Query was a product aimed at the construction industry. Our goal was to provide a software solution that changed how architects, structural engineers, inspectors and other industry professionals certified projects and used regulations.
While our product never ended up seeing a commercial release, we eventually decided to release what we had built for free.
My primary focus was app design and research. This included everything from running design exercises with the team, iterating on our UI as we went from wireframes to hi-fidelity mockups as well as doing research and testing our work with users. These responsibilities took up about 2/3 of my time and are the components of our product I was responsible for end-to-end.
These were the responsibilities that took up the other 1/3 of my time. Examples here include supporting other team members by
- Incorporating questions into user surveys that would help drive some of our business decisions.
- Making sure we have a unified brand across all our communications
- Taking on some of the frontend work such as building our landing page and refining the UI implementation myself.
The problem we were trying to solve
The core idea for Query was simple: Make regulations easy.
Inspiration struck when one of my friends, an architect turned land developer brought up how much of a pain it was thumbing through the Ontario Building Code (a 400+ page set of binders), when trying to validate whether a set of blueprints, measurements or proposals were up to code.
I wish I could just type in what I’m looking for, and get all the relevant sections and paragraphs, instead of me having to flip back and forth, going from table of contents, to section, to references, to other sections hoping that I’ve covered everything.
The Ontario Building Code, (and as it turns out a large number of other government regulations) are still stuck in the proverbial dark ages. They’re only available from the government as a hard copy, a raw dump of the text, or some third parties offering poorly constructed PDF versions.
The process to certify a project can be convoluted and downright headache inducing. Pouring through plans with the code in hand takes time, which costs money. Missed errors and instances of non-compliance could result in fines or potentially expensive fixes at best (which again cost even more money)… or something failing and someone getting hurt at worst.
We aimed to digitize the code, index it and make it searchable. Search results would be listed in the main view as well as highlighted in the table of contents.
Embedded references to other sections would be highlighted within the content or surfaced in dedicated part of the UI and users could jump to referenced sections with a single click.
If our proof of concept worked, the same framework could be adapted to any standardized body of regulations in any market, from food safety to automotive or aerospace engineering.
We started our product development process with research. We looked for and analyzed direct and indirect competitors to determine market saturation and any additional markets we could expand into.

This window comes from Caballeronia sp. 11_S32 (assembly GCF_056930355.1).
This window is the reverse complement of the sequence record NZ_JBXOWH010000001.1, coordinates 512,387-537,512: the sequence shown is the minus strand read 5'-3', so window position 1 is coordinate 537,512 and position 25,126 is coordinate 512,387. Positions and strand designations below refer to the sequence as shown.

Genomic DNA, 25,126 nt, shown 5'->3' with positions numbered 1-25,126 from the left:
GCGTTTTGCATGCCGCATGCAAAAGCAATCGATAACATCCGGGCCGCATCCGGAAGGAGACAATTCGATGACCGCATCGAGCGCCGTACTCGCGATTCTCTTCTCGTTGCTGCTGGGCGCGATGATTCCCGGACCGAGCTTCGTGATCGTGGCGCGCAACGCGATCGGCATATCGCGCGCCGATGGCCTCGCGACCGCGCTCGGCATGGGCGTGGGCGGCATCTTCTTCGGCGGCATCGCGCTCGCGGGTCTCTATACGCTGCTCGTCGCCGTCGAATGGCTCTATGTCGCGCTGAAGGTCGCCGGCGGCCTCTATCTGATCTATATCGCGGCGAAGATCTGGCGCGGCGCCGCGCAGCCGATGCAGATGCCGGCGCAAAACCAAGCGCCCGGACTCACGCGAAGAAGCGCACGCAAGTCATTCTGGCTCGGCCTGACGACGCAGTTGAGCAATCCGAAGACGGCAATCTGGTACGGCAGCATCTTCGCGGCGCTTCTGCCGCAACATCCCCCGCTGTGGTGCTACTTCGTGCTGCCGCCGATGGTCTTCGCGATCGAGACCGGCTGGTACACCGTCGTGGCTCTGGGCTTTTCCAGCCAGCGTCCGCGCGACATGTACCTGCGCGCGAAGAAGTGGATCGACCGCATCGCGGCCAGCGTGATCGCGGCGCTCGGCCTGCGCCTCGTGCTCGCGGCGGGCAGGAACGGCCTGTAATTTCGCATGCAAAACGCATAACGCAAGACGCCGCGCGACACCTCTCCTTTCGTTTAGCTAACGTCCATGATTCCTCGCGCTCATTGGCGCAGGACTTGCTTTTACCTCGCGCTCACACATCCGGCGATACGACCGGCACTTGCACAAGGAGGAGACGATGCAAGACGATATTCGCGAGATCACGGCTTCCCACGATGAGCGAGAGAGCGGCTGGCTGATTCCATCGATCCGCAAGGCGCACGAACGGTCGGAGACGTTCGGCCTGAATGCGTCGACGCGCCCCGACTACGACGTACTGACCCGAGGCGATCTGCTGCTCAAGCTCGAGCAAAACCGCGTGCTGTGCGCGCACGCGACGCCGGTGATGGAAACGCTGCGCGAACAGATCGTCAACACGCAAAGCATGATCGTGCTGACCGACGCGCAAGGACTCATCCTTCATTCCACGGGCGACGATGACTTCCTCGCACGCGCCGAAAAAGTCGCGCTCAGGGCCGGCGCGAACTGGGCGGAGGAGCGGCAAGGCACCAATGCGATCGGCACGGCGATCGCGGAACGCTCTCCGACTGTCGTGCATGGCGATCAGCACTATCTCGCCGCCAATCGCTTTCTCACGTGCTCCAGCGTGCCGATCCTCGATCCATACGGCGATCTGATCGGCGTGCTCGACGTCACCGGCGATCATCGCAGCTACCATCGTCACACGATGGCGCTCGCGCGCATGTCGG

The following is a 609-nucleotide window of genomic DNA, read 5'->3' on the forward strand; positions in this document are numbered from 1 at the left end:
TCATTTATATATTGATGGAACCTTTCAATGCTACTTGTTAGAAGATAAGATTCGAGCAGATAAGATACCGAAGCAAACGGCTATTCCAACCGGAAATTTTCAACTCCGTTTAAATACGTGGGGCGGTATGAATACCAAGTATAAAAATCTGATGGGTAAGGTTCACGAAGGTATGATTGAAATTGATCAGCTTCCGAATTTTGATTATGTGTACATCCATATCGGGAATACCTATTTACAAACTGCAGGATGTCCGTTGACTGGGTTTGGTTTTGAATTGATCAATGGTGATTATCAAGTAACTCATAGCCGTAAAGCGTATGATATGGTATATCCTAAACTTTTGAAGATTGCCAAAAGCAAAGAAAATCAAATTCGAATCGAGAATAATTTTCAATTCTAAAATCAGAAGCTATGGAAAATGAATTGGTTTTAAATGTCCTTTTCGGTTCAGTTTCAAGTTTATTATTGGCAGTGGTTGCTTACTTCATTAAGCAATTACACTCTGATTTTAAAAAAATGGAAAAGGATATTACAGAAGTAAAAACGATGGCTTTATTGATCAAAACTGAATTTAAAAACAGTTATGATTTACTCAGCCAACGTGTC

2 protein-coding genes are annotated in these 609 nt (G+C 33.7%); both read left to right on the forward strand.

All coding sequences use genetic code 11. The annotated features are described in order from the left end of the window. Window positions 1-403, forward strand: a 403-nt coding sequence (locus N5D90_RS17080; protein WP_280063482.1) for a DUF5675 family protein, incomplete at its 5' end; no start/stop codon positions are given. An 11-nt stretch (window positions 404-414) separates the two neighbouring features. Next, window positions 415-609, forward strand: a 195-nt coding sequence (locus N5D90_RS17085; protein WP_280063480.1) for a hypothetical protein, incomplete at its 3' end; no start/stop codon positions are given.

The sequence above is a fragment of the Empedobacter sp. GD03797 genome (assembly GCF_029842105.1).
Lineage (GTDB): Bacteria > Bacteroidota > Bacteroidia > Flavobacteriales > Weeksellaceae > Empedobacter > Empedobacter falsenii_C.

Surprisingly, the market was fairly unsaturated. None the less, we identified a few key competitors and did a basic SWOT analysis for each to make sure we had a shared understanding of the product landscape. Coupled with our patent research and insights gathered from initial user interviews to gauge interest, this research formed the basis of our plan for execution.
I’m a strong believer of the idea that design can be a key market differentiator, especially for a startup. First impressions count for a lot, no matter what industry you’re in. Nailing the core product experience, surfacing a polished UI and a clear brand aesthetic helps inherently build trust. It shows a level of dedication and expertise that is immediately recognizable to all your customers regardless of their technical background. Paying attention to the details is your first and clearest indicator of quality, and if people get the sense that you’ve invested in yourself and your product, they’re more likely to trust and invest their time (or money) as well.
Brand development and a visual design language
And that first impression often starts with having a strong brand identity and aesthetic.
To that end, I worked with the team to design a logo and brand, which would also form the basis of the app’s visual language. This work also included a website / blog, shirts, business cards and other collaterals. Things which would come to serve us well when we decided to approach industry contacts for user testing or tried to make new connections at trade shows etc…
Based initially off of aforementioned friend (and co-founder), our primary persona was Kevin — a young, tech savvy Architect who who was struggling with the archaic tools and processes of his trade.
We had the benefit of having an industry expert on our team, which went a long ways towards helping us understand our users and their frustrations.
We continued to refine this persona as we conducted user tests and further research but the core vision of who we were building this for was always very solid.
Though we didn’t have a clear or well defined process at the time, our research and the subsequent development of our persona drove what the core experiences of our MVP would be, and where we’d aim to take the product in future iterations.
But to help get our head around how this thing would take shape, we started by mapping out the information architecture and some basic user task flows. This work then lead into the design of some basic wireframes which helped us start to get a sense of what these user journeys would be like in action.